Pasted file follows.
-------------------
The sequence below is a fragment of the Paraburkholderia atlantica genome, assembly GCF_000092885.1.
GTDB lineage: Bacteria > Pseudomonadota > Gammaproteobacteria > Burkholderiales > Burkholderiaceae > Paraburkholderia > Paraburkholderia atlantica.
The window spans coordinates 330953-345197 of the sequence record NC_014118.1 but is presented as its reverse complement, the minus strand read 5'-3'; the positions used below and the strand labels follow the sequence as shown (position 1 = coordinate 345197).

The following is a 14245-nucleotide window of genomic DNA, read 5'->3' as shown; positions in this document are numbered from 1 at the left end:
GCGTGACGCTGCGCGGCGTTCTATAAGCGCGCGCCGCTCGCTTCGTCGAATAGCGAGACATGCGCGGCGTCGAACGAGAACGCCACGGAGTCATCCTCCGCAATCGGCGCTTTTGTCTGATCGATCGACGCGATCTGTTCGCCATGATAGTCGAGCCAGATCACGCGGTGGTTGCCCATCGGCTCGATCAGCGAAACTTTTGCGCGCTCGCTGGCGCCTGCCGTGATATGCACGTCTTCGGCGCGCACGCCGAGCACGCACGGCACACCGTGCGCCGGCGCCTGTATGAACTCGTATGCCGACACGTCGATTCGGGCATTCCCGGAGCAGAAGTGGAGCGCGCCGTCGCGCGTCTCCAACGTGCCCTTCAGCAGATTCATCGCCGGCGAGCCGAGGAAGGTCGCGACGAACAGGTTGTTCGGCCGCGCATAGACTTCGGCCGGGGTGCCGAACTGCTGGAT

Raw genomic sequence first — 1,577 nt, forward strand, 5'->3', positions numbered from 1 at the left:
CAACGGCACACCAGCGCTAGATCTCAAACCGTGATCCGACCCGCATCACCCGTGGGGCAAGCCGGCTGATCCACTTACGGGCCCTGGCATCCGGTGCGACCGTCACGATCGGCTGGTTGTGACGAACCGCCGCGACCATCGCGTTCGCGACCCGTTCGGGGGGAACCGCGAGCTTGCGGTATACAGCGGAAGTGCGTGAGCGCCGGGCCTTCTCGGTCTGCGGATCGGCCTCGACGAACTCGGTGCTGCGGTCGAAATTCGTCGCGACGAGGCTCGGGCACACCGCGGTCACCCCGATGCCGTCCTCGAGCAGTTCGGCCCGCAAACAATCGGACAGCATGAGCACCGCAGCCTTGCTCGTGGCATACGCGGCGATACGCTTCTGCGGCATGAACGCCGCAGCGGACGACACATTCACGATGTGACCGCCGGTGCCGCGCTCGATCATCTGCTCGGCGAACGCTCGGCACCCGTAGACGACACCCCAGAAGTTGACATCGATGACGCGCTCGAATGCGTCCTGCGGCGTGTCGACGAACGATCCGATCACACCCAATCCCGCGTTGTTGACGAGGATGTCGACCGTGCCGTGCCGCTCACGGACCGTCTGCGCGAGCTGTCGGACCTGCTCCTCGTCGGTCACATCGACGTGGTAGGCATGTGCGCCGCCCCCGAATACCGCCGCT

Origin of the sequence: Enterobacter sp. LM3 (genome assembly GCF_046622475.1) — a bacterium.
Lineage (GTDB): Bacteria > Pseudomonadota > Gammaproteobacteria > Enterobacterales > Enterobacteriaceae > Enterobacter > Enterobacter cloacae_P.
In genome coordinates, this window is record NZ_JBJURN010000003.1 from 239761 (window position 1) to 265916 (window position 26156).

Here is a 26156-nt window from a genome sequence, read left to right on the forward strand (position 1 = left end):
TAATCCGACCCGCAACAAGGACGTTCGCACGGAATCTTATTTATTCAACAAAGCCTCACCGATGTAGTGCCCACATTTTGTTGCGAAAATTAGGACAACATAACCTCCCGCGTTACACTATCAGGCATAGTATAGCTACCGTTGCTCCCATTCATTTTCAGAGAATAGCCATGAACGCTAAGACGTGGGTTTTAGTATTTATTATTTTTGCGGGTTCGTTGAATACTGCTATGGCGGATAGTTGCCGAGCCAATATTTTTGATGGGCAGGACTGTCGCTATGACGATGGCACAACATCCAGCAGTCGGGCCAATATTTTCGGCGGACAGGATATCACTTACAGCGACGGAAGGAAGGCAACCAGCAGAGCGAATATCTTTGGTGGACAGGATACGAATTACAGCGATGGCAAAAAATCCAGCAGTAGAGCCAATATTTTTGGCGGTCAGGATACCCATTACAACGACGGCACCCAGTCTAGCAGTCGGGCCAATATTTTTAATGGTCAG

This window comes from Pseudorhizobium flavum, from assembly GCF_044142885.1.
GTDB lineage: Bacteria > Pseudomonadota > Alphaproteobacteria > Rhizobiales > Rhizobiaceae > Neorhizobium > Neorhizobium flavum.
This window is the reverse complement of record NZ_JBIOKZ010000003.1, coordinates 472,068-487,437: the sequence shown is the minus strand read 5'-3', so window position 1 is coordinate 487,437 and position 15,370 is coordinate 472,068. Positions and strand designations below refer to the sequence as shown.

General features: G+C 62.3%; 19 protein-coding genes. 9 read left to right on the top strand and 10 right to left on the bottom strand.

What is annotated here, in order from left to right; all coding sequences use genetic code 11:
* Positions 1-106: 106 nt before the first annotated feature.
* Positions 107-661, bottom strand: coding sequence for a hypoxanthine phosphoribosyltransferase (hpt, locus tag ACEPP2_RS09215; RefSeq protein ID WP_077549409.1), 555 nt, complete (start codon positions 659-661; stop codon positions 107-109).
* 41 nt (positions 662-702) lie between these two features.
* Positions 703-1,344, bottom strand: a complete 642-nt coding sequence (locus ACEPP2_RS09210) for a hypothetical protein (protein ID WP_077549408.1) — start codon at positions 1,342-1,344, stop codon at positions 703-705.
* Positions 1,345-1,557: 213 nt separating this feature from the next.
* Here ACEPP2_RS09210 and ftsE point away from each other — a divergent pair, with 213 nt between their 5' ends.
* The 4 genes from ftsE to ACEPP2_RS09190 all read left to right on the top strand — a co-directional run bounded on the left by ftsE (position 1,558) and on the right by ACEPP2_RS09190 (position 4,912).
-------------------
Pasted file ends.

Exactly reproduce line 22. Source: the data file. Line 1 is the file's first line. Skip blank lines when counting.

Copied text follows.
* Positions 1,345-1,557: 213 nt separating this feature from the next.